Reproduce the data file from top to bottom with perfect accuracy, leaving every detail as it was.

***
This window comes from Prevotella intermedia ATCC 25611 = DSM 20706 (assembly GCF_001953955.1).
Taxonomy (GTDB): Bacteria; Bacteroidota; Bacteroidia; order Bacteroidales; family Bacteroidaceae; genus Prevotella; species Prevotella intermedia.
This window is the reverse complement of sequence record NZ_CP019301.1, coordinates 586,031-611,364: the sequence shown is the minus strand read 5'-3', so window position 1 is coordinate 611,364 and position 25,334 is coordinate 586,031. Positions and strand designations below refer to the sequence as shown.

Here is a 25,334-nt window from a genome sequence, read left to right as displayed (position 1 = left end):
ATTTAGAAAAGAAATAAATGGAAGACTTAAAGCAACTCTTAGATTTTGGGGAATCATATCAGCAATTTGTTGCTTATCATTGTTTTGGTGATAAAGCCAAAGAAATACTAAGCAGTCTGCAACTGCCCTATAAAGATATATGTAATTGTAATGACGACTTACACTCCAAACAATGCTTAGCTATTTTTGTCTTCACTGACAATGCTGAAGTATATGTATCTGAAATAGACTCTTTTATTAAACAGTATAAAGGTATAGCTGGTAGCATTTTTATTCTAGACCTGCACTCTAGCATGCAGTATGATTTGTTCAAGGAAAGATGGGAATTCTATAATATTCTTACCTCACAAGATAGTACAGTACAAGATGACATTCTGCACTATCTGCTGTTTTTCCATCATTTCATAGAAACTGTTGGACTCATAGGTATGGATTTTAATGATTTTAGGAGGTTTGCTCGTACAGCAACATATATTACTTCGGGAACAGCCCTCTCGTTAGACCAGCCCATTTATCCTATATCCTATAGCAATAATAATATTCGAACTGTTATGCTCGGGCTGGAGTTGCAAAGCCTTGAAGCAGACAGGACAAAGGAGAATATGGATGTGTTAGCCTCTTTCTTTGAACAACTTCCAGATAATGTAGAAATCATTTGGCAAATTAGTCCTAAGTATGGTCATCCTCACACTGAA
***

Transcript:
This window comes from Prevotella intermedia ATCC 25611 = DSM 20706 (assembly GCF_001953955.1).
Taxonomy (GTDB): Bacteria; Bacteroidota; Bacteroidia; order Bacteroidales; family Bacteroidaceae; genus Prevotella; species Prevotella intermedia.
This window is the reverse complement of sequence record NZ_CP019301.1, coordinates 586,031-611,364: the sequence shown is the minus strand read 5'-3', so window position 1 is coordinate 611,364 and position 25,334 is coordinate 586,031. Positions and strand designations below refer to the sequence as shown.

Here is a 25,334-nt window from a genome sequence, read left to right as displayed (position 1 = left end):
ATTTAGAAAAGAAATAAATGGAAGACTTAAAGCAACTCTTAGATTTTGGGGAATCATATCAGCAATTTGTTGCTTATCATTGTTTTGGTGATAAAGCCAAAGAAATACTAAGCAGTCTGCAACTGCCCTATAAAGATATATGTAATTGTAATGACGACTTACACTCCAAACAATGCTTAGCTATTTTTGTCTTCACTGACAATGCTGAAGTATATGTATCTGAAATAGACTCTTTTATTAAACAGTATAAAGGTATAGCTGGTAGCATTTTTATTCTAGACCTGCACTCTAGCATGCAGTATGATTTGTTCAAGGAAAGATGGGAATTCTATAATATTCTTACCTCACAAGATAGTACAGTACAAGATGACATTCTGCACTATCTGCTGTTTTTCCATCATTTCATAGAAACTGTTGGACTCATAGGTATGGATTTTAATGATTTTAGGAGGTTTGCTCGTACAGCAACATATATTACTTCGGGAACAGCCCTCTCGTTAGACCAGCCCATTTATCCTATATCCTATAGCAATAATAATATTCGAACTGTTATGCTCGGGCTGGAGTTGCAAAGCCTTGAAGCAGACAGGACAAAGGAGAATATGGATGTGTTAGCCTCTTTCTTTGAACAACTTCCAGATAATGTAGAAATCATTTGGCAAATTAGTCCTAAGTATGGTCATCCTCACACTGAA